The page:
After a terrible journey chasing roses May 5, inexperienced Curlin has every right to improve in Saturday's Preakness Stakes (gr. I), says assistant Scott Blasi, who is handling the colt for trainer Steve Asmussen this week.
The son of Smart Strike will be Asmussen’s third Preakness starter, but the first to come to the race after running in the Kentucky Derby (gr. I). Curlin finished third after encountering some traffic.
Blasi said he agreed with the analysis of some veteran trainers – including Derby winner Street Sense’s trainer Carl Nafzger – that Curlin is likely to improve from his experience at the Louisville track. The race was just the fourth of Curlin’s career and followed three decisive victories.
“Street Sense ran a brilliant race on that day,” Blasi said Thursday morning. “Hopefully, our horse found out that it wasn’t going to be a cakewalk every time he went over there. He’s won three races by 28 lengths. He found himself in a position he’d probably never been in before.
Asmussen finished fifth in his Preakness appearances with Snuck In (2000) and Easyfromthegitgo (2002).
“Those were nice horses, but those horses weren’t capable of doing what we feel this horse is capable of doing,” Blasi said.
Blasi is taking care of Curlin for his boss while Asmussen attends the funeral of his grandmother. The trainer is scheduled to arrive in Baltimore Friday.
Curlin shipped from Kentucky Wednesday morning. He made his first trip to the Pimlico track Thursday morning and galloped a mile under regular exercise rider Carmen Rosas. The colt was scheduled to school in the paddock before Thursday’s sixth race.
Regular jockey Robby Albarado will ride the colt in the Preakness.
The Preakness horses are saddled on the turf course prior to the race. Since he probably will not have a chance to school Curlin on the turf course, Blasi said Asmussen will probably opt to saddle the colt in Pimlico’s enclosed paddock and walk him to the turf course. That is the procedure Curlin followed at Oaklawn Park – where the Arkansas Derby (gr. II) starters are saddled in the infield – before his smashing victory.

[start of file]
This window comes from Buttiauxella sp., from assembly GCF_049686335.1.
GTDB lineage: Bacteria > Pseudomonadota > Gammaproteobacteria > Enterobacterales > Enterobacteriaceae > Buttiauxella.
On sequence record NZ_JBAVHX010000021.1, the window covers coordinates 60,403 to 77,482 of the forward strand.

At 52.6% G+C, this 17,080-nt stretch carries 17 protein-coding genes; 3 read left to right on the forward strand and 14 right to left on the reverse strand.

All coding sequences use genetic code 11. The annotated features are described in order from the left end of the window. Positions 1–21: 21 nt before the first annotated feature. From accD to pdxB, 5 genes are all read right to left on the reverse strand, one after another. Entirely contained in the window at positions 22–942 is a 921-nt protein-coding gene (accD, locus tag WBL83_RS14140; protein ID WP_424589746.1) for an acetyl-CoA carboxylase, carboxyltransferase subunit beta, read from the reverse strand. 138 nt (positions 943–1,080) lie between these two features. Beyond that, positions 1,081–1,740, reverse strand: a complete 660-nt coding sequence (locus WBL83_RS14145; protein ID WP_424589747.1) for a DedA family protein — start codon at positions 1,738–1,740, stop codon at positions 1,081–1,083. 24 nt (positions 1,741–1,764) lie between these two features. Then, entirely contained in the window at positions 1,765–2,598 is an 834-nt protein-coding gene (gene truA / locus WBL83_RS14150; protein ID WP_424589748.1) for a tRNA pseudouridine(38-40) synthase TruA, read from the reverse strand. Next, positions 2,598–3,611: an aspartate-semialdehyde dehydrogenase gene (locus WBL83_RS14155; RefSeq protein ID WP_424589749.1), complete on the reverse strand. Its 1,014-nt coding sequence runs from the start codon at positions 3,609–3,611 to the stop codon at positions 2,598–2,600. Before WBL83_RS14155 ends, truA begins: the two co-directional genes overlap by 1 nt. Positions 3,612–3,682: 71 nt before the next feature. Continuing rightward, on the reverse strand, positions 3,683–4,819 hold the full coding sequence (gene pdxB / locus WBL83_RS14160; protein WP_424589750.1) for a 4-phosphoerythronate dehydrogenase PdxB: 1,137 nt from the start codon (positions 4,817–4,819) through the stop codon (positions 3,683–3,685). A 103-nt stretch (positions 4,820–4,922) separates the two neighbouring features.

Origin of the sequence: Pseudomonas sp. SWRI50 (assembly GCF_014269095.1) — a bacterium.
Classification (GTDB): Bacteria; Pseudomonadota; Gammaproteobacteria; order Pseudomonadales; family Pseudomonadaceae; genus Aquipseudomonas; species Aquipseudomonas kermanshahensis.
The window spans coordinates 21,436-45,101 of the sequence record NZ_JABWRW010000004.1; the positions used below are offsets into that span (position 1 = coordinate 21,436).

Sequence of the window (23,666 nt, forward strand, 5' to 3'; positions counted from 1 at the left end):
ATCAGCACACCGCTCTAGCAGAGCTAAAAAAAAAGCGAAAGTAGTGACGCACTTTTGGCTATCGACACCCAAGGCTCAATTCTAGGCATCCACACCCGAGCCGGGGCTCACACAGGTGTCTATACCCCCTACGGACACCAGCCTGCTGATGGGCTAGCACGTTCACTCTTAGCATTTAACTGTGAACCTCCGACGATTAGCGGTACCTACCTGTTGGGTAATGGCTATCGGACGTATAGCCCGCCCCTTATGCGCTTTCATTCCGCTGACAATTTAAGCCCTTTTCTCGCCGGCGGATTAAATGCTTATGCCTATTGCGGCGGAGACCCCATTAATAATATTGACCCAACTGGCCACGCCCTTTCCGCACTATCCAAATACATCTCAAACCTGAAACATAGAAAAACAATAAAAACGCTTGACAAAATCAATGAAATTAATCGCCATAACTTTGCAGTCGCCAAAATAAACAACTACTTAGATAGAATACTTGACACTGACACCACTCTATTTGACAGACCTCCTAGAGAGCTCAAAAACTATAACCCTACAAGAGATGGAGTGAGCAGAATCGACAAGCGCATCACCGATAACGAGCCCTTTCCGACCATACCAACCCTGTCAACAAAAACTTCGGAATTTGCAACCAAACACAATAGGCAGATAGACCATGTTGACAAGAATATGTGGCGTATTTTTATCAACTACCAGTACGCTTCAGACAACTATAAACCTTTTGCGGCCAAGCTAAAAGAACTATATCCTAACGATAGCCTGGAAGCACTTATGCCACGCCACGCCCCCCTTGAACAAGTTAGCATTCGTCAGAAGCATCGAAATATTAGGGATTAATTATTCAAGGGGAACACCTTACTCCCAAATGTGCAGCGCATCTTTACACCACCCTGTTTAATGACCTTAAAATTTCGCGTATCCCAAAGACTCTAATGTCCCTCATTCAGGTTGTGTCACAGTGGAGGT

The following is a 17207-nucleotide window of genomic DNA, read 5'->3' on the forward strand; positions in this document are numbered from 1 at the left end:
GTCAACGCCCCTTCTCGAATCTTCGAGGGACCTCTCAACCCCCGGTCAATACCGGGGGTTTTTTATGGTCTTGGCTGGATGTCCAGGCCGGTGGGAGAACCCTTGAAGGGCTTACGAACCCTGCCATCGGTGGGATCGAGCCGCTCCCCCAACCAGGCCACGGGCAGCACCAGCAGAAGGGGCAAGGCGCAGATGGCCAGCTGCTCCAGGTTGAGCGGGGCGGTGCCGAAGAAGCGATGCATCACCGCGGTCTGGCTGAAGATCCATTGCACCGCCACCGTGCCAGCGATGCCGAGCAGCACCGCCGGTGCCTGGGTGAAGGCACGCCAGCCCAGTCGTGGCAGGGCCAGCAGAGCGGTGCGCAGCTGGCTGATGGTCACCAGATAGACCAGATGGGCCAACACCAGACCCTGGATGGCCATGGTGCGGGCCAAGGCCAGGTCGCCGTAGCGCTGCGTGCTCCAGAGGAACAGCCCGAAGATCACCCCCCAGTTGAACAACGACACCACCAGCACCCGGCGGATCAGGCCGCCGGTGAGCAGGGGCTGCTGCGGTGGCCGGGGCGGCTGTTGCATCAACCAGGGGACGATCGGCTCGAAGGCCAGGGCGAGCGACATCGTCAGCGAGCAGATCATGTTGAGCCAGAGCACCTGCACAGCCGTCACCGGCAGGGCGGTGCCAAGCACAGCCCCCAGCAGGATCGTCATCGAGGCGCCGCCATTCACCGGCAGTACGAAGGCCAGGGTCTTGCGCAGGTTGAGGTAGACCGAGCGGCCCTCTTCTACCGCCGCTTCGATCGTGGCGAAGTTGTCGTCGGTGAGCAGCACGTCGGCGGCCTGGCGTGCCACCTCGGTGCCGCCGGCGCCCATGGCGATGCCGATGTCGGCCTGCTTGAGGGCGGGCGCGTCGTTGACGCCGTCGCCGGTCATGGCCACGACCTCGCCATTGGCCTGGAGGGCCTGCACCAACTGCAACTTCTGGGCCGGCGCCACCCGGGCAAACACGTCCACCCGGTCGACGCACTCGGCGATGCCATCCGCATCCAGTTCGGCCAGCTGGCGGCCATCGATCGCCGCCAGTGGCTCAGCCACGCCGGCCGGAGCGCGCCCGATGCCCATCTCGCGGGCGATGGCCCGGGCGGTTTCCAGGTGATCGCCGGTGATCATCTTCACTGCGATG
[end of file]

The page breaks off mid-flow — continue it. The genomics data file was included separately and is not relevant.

“I think Robby brings a lot to the table as far as he learned as much about Curlin as Curlin learned that he’s going to have to run," Blasi said. "I think it’s going to work out well.”
Curlin found trouble early in the Derby, but managed to get free and finish well.
“He was definitely running at the wire,” Blasi said. “That’s not an easy thing to do as far as horses going a mile and a quarter and horses getting tired. I like the direction he had at the end of the race, as far as how green he was early on.”
Blasi said that Curlin has shown his connections that he is ready for the difficult assignment in the Preakness two weeks after the Derby.
“The thing I loved about the Derby and why I thought we were in such good shape to come here is 20 to 30 minutes after the Derby in the test barn this horse felt great,” Blasi said. “He was walking around and he drank about three-quarters of a bucket of water and gave all the signs that that race really hadn’t stressed him out. That’s a very positive sign for all of us.”
Blasi said the colt appears to be mentally fresh, too.
“I’ve seen horses sulk after a race, but this horse was very upbeat and very energetic,” Blasi said. “Just watching him around the barn and stuff, I think he’s even shown a little more life.”
While top stakes horses rarely are asked to run in major events 14 days apart in this era, Blasi said the sprawling Asmussen operation has experience with quick turnarounds.
“From having 200 head, I think we’ve been in a lot of different scenarios with horses, as far as running them back in two weeks,” he said. “We feel very comfortable with doing that.”
Blasi said the decision to bring Curlin to the Preakness after the Derby came after careful examination of the colt.
“We’re running in the Preakness because we think we belong and we think we can win,” he said. “That’s the only reason to run anyway.”